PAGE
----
On Friday, December 9, 2016, the Law Library of Congress celebrated Human Rights Day and marked International Anti-Corruption Day with a panel discussion on human rights in Eastern Europe. The event featured a distinguished panel of American and European politicians, scholars, and practitioners. Panelists discussed how the U.S. Congress helped to develop human rights in this region and addressed specific human rights violations and advances in Romania and the former Soviet republics. They also made remarks on how the Miranda warning has influenced human rights in these regions.
After a brief introduction by T.J. Halstead, deputy director of the Congressional Research Service (CRS), the Law Library’s director of Global Legal Research, Peter Roudik, who served as the moderator, began the program with a brief history on the Universal Declaration of Human Rights . He highlighted the Law Library’s 2016 Law Day and Depiction of Law in Film events, which also celebrated the 50th anniversary of the Miranda warning.
The first panelist, Kyle Parker, a senior member of the professional staff of the U.S. House of Representatives Foreign Affairs Committee, shared his involvement in the Library of Congress’s Open World Leadership Center, which began under the leadership of Dr. James Billington, now the Librarian of Congress Emeritus. Mr. Parker described how this program helped to bring human rights issues to the attention of post-Soviet leaders.
Based on his professional experience working for the U.S. Commission on Security and Cooperation in Europe (the Helsinki Commission), Mr. Parker addressed achievements of the Commission in implementing the principles of the Helsinki Act. He described the Organization for Security and Cooperation in Europe statement on human rights as one of the “richest declarations on universal human rights.” He also expounded on the Helsinki Commission’s accomplishments in addressing human rights concerns in Russia, including its work relating to the Russia and Moldova Jackson-Vanik Repeal and Sergei Magnitsky Rule of Law Accountability Act, which was developed in to response to the imprisonment, later death of Russian lawyer, Sergei Magnitsky, who exposed tax fraud among Russian government officials.
Parker concluded his remarks by discussing the role and efforts of the United States Congress in advancing human rights and responding to human rights abuses around the world today.
The second panelist, William Pomeranz, deputy director of the Kennan Institute for the Advanced Russian Studies of the Woodrow Wilson Center, focused his remarks on a “Miranda-Style Warning” in Russia and the Criminal-Procedural Code of the Russian Federation. He discussed Russia’s high conviction rate, citing that “99 percent of persons who go to trial are convicted.” He explained how corruption among prosecutors, the judiciary and courts’ dependence on government results in Russia’s high conviction rate. For example, he stated that prosecutors are judged by how many acquittals result from their prosecutions and evidence submitted by defense attorneys on behalf of defendants is usually assumed to be biased by the judges. He argued that corruption leads to police and prosecutorial abuses and hinders Miranda-type warnings from being effective in protecting the accused in Russia. On the other hand, he pointed out that there are a high number of civil cases in Russia, indicating that people still have faith in the system.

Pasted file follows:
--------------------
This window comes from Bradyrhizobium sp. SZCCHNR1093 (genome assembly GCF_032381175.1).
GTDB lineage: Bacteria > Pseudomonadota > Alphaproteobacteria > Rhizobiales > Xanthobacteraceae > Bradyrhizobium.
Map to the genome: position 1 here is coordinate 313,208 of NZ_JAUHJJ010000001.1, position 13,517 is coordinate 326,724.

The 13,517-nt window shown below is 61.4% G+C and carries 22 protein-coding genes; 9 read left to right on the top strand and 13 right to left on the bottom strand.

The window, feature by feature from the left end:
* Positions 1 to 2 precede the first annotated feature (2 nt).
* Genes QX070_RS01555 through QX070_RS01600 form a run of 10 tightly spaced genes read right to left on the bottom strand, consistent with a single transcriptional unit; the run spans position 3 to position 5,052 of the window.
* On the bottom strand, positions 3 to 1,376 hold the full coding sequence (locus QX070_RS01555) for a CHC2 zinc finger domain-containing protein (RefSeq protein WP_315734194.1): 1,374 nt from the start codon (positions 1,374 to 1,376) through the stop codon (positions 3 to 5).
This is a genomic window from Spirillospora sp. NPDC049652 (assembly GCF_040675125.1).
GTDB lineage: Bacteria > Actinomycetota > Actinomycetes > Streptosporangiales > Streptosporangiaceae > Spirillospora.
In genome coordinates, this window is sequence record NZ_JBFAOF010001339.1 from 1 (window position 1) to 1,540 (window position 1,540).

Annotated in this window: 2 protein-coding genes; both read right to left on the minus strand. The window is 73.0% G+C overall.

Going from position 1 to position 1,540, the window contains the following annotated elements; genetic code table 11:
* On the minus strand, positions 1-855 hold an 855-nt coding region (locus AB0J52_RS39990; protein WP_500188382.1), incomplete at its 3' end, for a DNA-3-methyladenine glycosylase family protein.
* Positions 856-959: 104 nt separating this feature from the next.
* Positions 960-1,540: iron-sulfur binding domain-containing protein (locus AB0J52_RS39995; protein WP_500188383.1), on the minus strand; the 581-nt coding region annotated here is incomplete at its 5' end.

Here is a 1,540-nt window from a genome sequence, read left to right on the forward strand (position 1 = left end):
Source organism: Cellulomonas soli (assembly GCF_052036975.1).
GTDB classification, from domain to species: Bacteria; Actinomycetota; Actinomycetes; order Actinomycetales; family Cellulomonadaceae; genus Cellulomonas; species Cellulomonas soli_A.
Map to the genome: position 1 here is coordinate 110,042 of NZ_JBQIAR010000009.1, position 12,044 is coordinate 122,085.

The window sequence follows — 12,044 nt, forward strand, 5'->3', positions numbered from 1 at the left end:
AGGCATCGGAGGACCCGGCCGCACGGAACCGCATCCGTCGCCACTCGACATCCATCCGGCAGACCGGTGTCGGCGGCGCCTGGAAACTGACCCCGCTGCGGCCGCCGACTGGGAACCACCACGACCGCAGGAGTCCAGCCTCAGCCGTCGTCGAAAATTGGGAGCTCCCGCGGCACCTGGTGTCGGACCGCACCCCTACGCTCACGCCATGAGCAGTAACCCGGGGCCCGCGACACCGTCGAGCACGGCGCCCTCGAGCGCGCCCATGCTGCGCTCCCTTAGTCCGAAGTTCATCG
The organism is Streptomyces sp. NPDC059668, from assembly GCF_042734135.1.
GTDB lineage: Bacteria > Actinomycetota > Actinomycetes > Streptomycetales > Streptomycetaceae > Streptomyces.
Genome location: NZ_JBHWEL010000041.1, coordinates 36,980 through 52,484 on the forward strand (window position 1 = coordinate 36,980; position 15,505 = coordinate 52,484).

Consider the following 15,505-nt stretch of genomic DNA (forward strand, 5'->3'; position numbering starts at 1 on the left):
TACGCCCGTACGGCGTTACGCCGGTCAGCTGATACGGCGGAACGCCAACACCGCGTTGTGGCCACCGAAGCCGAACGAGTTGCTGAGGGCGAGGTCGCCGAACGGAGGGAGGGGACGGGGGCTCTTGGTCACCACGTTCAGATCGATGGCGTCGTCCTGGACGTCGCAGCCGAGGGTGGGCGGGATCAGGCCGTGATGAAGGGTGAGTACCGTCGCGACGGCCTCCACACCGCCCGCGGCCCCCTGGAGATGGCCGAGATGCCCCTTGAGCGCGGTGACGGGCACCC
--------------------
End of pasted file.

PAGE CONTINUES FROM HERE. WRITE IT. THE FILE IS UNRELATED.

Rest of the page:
Additionally, Pomeranz mentioned lack of division of power and the rule of law as causes of systemic human rights concerns in Russia. He also spoke about human rights violations in Crimea and a newly passed Russian law that can overturn human rights decisions made by the European Court of Human Rights. He emphasized the importance of human rights in U.S.-Russian relations but expressed uncertainty regarding the role they may play in the future.
The third panelist, Monica Macovei, member of the European Parliament, spoke about the importance of anti-corruption laws to address human rights violations. “You cannot talk about civil rights in a corrupt country,” she said.
Macovei discussed her work as a civil rights attorney for the European Court, where she stated that she represented about 20 legal cases involving human rights violations in Romania. She explained that many Romanian citizens at the time of her work on the Court, were beaten up or killed by police, and journalists were being imprisoned for criticizing political figures.
Furthermore, Macovei highlighted that Miranda rights are similar in Eastern Europe, noting that the warning is given at the time of interrogation. She also discussed the Human Rights chapter of the European Union. In conclusion, Macovei remarked on the importance of change agents working to fight corruption and advance human rights.
The fourth panelist, Natella Boltyanskaya, a Russian journalist and historian of the Soviet dissident movement, provided a presentation on Americans who worked to advance human rights in the Soviet Union. She reviewed U.S. assistance to Soviet dissenters since the 1950s stating that before Stalin’s death it was impossible to advance human rights because repression was so prevalent.
Boltyanskaya cited George F. Kennan, a diplomat and historian, in particular for working to combat Soviet propaganda. Furthermore, she discussed the role of U.S. government funded broadcasting organizations such as Radio Free Europe and Voice of America role in sharing news to Soviet countries. Overall, Boltyanskaya concluded that American support helped Russians greatly.
Roudik concluded the Human Rights Day event with a question and answer period with each of the panelists.
A video of our Human Rights Day will be posted to the Law Library’s YouTube page and this blog as soon as it becomes available.